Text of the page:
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Deadly Swerves and Spins

Nightly displays of automotive recklessness called 'sideshows' have turned Oakland's streets into danger zones. Fans liken it to an art form.

March 07, 2005|Louis Sahagun | Times Staff Writer

OAKLAND — At 1:30 on a recent Saturday morning, a caravan of 60 cars and vans barreled through this city's gritty east side, running red lights and stop signs. Some drivers weaved in and out of their lanes, dodging oncoming traffic at the last second.

Moments later, three cars collided, the wreckage spattered with engine fluids, blood and brandy. Though some people stopped to help the injured -- or to grab stereo equipment -- most raced on.

They had to get to the "sideshow," a dangerous and illegal frenzy of speeding and acrobatic driving perhaps best described as vehicular break dancing.

Virtually every night, from midnight to dawn, hundreds of young people gather at intersections throughout this city to watch cars spin and swerve wildly, the drivers and passengers often dangling halfway out of open doors as the vehicles burn rubber. Some drivers like to spew sparks by wearing their tires down to the steel belts.

The people of Oakland have survived epidemic drug use, soaring murder rates and police corruption scandals, but now they face an increasingly violent homegrown movement that has police chasing one spontaneous driving exhibition after another at a cost of $500,000 a year.

"Sideshow" means something to the side -- on the side of the road and outside the law. Many residents say sideshow is a growing threat to people and property. Participants, however, tout it as an Oakland original: an artistic expression of controlled power -- like riding a bull -- and East Bay hip-hop culture.

"The sideshow has always been about where you go out and get seen," said Yakpasua Zazaboi, 28, whose company has been making sideshow videos for five years under the brand name Sydewayze.

"When you successfully do doughnuts," he said, referring to 360-degree spins, "especially doughnuts that the crowd likes, it's such a release just to know that, if for no other reason, you are accepted."

Part of the sideshow experience is the caravans that blast through major thoroughfares, picking up participants along the way. That's what led to the early-morning three-car pileup at MacArthur Boulevard and 77th Avenue.

Two Times reporters traveling with undercover police officers in an unmarked vehicle happened upon the crash moments after neighbors summoned an ambulance. Two of the drivers had fled on foot. Police later determined that they were driving stolen vehicles. The third driver, who collects parking meter fees for the city, suffered a deep eyelid cut, bruises and a mild concussion.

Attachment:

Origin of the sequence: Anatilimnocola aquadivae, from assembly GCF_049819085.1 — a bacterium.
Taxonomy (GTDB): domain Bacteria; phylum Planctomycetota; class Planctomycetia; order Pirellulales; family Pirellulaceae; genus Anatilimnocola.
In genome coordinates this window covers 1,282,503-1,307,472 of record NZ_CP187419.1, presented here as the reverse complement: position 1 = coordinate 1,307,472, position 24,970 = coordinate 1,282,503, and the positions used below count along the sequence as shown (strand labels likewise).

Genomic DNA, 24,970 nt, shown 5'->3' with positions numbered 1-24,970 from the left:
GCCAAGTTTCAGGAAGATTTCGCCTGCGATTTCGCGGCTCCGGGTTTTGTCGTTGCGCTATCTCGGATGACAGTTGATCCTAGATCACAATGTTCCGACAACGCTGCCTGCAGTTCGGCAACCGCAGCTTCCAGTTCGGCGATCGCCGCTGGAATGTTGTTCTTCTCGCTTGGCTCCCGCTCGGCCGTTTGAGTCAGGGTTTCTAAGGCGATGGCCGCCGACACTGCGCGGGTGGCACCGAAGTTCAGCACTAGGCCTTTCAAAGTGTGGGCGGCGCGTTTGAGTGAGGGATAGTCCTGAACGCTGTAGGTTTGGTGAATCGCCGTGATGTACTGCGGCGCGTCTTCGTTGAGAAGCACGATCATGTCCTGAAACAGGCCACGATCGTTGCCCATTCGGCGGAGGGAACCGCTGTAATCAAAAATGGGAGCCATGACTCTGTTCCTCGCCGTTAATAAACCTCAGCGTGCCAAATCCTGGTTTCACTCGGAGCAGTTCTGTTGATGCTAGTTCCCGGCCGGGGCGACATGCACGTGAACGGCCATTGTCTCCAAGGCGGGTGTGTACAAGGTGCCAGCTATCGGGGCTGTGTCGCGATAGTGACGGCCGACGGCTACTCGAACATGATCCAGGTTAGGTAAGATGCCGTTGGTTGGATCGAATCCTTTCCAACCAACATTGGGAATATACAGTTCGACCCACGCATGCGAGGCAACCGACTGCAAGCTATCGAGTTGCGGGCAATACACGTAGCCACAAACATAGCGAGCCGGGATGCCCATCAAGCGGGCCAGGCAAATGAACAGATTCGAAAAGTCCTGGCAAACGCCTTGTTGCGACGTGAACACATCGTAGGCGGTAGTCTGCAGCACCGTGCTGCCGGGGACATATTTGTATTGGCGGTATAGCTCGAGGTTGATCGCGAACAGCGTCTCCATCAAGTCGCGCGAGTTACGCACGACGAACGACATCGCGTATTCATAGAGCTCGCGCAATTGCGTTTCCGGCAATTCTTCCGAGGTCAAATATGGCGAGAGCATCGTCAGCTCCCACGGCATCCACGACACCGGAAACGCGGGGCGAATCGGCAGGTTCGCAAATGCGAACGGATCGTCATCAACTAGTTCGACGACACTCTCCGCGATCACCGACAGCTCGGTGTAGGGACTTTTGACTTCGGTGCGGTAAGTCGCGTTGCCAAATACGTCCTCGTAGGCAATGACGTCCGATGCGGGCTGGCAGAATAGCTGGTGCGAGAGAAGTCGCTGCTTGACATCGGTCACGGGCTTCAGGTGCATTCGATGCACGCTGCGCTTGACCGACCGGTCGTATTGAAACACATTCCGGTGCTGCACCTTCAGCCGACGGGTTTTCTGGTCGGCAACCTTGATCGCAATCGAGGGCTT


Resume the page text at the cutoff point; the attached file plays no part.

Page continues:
The caravan eventually came to a stop a few blocks away at Foothill Boulevard and High Street, and the strange ritual that is sideshow began. As some cars blocked oncoming traffic, others took turns entering the intersection to perform tricks -- some at high speed, others at a crawl.

With sexually explicit rap music thumping from oversized speakers, cars spun and fishtailed with passengers hanging out of open doors and windows, a move called "spread your wings."

Another car moved in tight circles with the driver somehow sticking both feet out an open door. Spectators jumped into the fray, standing on the hoods of slow-moving cars or dancing in the street in the thick blue smoke of burning rubber.

"It's crazy," Taja Hamilton, 28, a sideshow follower of many years, said of the nightly scene. "The cars attract people like magnets. I've seen people almost get hit, then turn to the crowd and yell, 'Wow! Great! Did you catch that?' "

By the time police arrived, the cars roared off for a new place to sideshow, their numbers overwhelming the few patrol cars on duty. The strange delirium at Foothill and High was broken.

Sideshow began a decade ago as impromptu street parties featuring stunt driving. About two years ago, it took an ominous turn, with crashes, beatings, fatal shootings and a rave-like lunacy fueled by the psychedelic stimulant Ecstasy.

"It used to be about candy-apple paint, loud music, guys trying to meet girls, and doughnuts," said Zazaboi, a former driver. "It used to be about doing perfect doughnuts for a big crowd, and feeling special. It was about physics and skill, and knowing your vehicle, and the tread of your tires.

"Now it's a different crowd," he said, shaking his head in dismay. "It's something crazy. It's 'anything goes.' "

Mayor Jerry Brown, who has led the effort to revive this once-struggling city, has called for tougher laws to combat sideshows, which occasionally erupt under his bedroom window.

"They're about spinning cars, girls, booze and drugs -- with a lot of yelling and loud music," Brown said. "It has a certain ritual quality and obviously is stimulating and attractive to hundreds, if not thousands, of people.

"They are totally unacceptable," he added, "and an unfortunate drain on Oakland resources."

When police roll up on a sideshow, they are often greeted with bottles and rocks -- or worse.

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